Hale, George Ellery(redirected from George Hale)
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Hale, George Ellery,1868–1938, American astronomer, b. Chicago, grad. Massachusetts Institute of Technology, 1890. He founded and directed three great observatories (Yerkes, Mt. Wilson, and Palomar), each in its time the greatest in the world, and was active in organizing interdisciplinary scientific societies nationally and internationally. In 1895 he founded the Astrophysical Journal, which remains the leading publication in its field. He had a unique talent for raising funds from private sources in the days before massive governmental support of scientific research. The 200-in. (508-cm) reflector at Palomar Mt. is named the Hale telescope in his honor, and the Mt. Wilson and Palomar observatories were renamed (1969–86) the Hale Observatories. In his own work he pioneered the experimental study of the physical nature of the sun and stars. His observatories were also laboratories employing the latest in photographic and spectrographic techniques. In 1890 he invented the spectroheliographspectroheliograph,
device for photographing the surface of the sun in a single wavelength of light, usually one corresponding to a chief element contained in the sun, e.g., hydrogen or calcium; the resulting photograph is called a spectroheliogram.
..... Click the link for more information. , which led to the discovery of magnetic fields and vortices in sunspots. Although he studied in Germany with Helmholtz and Planck, served as the first professor of astrophysics at the Univ. of Chicago, and received many prizes and medals from scientific academies around the world, he never completed the requirements for his Ph.D. Besides technical monographs, he wrote popular books, including Depths of the Universe (1924), Beyond the Milky Way (1926), and Signals from the Stars (1931).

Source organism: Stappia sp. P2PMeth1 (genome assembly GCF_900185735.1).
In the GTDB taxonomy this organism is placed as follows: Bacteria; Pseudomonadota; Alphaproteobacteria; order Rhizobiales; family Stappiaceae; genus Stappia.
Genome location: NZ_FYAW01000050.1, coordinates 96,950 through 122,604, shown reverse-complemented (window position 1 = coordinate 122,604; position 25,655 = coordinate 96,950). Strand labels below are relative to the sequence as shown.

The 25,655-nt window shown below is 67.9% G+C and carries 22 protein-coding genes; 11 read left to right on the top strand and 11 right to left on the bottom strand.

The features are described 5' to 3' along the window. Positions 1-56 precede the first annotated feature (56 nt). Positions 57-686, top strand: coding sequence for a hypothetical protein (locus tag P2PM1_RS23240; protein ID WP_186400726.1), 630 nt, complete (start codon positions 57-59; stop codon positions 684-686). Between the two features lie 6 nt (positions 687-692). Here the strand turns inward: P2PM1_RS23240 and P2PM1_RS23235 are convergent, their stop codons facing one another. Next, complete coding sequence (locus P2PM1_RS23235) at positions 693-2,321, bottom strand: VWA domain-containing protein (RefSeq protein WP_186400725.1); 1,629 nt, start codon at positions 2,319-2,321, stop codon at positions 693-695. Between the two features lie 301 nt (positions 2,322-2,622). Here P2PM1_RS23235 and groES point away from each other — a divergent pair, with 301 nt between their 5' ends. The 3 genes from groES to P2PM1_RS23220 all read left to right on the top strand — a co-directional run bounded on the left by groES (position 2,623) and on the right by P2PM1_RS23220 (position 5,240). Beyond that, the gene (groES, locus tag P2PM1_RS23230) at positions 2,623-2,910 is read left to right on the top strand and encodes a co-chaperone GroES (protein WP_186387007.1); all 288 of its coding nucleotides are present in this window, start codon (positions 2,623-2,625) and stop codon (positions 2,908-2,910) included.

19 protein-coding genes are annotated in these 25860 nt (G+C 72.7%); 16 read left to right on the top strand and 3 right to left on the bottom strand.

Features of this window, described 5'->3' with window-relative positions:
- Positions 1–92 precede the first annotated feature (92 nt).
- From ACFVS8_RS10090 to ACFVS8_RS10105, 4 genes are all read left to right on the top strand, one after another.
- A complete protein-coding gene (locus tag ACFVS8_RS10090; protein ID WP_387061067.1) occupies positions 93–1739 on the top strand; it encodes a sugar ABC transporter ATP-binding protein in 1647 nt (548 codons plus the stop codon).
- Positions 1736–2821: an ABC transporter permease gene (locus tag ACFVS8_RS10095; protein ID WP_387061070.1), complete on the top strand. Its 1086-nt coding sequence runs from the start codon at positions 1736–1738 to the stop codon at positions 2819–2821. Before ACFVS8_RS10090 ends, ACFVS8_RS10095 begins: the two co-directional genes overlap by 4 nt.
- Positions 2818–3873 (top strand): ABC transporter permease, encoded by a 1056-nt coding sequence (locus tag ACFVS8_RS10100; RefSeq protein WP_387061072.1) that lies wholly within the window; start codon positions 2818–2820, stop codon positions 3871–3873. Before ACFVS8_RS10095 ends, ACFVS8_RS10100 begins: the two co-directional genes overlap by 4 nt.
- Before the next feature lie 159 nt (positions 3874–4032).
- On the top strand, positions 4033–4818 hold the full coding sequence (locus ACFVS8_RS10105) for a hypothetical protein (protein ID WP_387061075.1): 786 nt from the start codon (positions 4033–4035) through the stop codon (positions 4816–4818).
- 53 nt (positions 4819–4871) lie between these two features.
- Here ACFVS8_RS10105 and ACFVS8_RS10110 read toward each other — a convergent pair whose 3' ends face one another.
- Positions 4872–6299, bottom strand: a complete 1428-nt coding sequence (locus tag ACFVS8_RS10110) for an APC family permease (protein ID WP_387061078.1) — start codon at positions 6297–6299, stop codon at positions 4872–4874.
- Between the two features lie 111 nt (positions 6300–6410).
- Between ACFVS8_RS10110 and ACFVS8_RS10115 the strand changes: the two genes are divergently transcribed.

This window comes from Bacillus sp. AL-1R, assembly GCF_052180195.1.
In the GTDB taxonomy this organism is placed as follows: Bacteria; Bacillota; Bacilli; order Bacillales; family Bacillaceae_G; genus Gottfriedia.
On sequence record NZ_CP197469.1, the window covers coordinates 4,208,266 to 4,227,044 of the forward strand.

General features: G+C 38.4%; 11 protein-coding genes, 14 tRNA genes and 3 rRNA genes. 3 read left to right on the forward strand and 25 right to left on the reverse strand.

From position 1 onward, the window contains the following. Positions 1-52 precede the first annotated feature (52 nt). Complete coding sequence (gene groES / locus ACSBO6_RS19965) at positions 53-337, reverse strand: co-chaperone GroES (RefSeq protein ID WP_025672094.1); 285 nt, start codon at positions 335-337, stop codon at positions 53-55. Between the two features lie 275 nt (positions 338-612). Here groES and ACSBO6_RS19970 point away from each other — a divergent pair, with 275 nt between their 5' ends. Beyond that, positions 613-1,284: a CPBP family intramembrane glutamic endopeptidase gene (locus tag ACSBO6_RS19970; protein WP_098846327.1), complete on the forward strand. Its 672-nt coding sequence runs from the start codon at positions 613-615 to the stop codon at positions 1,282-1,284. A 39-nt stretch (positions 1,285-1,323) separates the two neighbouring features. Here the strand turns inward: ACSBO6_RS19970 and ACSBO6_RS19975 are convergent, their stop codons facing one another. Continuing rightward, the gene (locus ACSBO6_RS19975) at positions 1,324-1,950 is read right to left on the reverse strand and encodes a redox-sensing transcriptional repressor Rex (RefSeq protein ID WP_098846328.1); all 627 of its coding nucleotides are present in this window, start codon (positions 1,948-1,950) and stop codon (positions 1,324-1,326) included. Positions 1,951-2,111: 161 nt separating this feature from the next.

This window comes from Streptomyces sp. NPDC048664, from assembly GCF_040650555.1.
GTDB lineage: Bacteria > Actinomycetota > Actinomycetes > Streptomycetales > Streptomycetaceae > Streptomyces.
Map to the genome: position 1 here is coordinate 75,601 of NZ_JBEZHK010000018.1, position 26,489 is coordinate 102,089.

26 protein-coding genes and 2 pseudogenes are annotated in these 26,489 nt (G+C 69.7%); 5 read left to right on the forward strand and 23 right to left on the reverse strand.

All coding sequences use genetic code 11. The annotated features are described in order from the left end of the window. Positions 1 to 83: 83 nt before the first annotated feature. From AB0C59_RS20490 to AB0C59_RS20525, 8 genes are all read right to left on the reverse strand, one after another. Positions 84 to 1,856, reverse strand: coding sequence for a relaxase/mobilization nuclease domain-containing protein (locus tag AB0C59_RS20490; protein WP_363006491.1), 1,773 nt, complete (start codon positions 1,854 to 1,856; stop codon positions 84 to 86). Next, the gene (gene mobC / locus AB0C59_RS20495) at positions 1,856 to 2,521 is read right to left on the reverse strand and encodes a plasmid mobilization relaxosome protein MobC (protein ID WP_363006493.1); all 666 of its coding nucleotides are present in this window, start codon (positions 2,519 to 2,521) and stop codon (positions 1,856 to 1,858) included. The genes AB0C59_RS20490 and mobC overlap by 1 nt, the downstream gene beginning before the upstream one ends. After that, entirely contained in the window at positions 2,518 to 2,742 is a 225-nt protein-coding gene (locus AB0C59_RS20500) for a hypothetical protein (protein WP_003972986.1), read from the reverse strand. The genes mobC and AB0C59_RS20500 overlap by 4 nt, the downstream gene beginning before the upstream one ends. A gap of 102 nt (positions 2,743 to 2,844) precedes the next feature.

Hale, George Ellery
Born June 29, 1868, in Chicago; died Feb. 21, 1938, in Pasadena, Calif. American astronomer. Member of the National Academy of Sciences (1902).
Hale graduated from the Massachusetts Institute of Technology in 1890 and became a professor at the University of Chicago in 1897. He was director of the Yerkes Observatory from 1895 to 1905 and of the Mount Wilson Observatory from 1904 to 1923. Hale’s principal works are devoted to solar and stellar research. He is known for his use of the spectrohelioscope, the spectroheli-ograph, and the tower telescope to make solar observations. He predicted and verified with observational data the existence of magnetic fiel-s in sunspots. Hale was the founder and first editor of the Astrophysical Journal (1895).